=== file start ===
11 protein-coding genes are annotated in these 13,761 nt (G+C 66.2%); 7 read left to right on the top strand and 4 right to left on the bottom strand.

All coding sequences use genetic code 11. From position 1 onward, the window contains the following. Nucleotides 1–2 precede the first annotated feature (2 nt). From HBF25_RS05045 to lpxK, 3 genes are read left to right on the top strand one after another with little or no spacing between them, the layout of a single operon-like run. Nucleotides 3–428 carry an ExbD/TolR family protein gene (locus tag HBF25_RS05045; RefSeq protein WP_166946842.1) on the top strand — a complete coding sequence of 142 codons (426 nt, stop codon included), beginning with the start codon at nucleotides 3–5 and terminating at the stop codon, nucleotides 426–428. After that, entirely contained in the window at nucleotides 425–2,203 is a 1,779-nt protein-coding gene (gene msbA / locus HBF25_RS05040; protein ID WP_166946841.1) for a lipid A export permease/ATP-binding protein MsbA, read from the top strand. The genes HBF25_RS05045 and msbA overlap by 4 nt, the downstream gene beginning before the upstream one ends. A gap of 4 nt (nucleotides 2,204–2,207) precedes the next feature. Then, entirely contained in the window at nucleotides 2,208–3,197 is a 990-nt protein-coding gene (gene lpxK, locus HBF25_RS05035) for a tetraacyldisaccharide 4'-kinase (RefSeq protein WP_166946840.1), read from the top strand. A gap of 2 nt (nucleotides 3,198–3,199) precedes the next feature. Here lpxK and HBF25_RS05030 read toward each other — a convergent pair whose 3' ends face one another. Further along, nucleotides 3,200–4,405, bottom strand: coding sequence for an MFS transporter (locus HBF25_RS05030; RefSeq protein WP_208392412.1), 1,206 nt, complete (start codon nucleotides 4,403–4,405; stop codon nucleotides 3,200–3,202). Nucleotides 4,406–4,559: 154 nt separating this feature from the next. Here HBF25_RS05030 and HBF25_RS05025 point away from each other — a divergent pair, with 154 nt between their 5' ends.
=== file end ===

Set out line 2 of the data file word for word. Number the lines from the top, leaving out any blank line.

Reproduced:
All coding sequences use genetic code 11. From position 1 onward, the window contains the following. Nucleotides 1–2 precede the first annotated feature (2 nt). From HBF25_RS05045 to lpxK, 3 genes are read left to right on the top strand one after another with little or no spacing between them, the layout of a single operon-like run. Nucleotides 3–428 carry an ExbD/TolR family protein gene (locus tag HBF25_RS05045; RefSeq protein WP_166946842.1) on the top strand — a complete coding sequence of 142 codons (426 nt, stop codon included), beginning with the start codon at nucleotides 3–5 and terminating at the stop codon, nucleotides 426–428. After that, entirely contained in the window at nucleotides 425–2,203 is a 1,779-nt protein-coding gene (gene msbA / locus HBF25_RS05040; protein ID WP_166946841.1) for a lipid A export permease/ATP-binding protein MsbA, read from the top strand. The genes HBF25_RS05045 and msbA overlap by 4 nt, the downstream gene beginning before the upstream one ends. A gap of 4 nt (nucleotides 2,204–2,207) precedes the next feature. Then, entirely contained in the window at nucleotides 2,208–3,197 is a 990-nt protein-coding gene (gene lpxK, locus HBF25_RS05035) for a tetraacyldisaccharide 4'-kinase (RefSeq protein WP_166946840.1), read from the top strand. A gap of 2 nt (nucleotides 3,198–3,199) precedes the next feature. Here lpxK and HBF25_RS05030 read toward each other — a convergent pair whose 3' ends face one another. Further along, nucleotides 3,200–4,405, bottom strand: coding sequence for an MFS transporter (locus HBF25_RS05030; RefSeq protein WP_208392412.1), 1,206 nt, complete (start codon nucleotides 4,403–4,405; stop codon nucleotides 3,200–3,202). Nucleotides 4,406–4,559: 154 nt separating this feature from the next. Here HBF25_RS05030 and HBF25_RS05025 point away from each other — a divergent pair, with 154 nt between their 5' ends.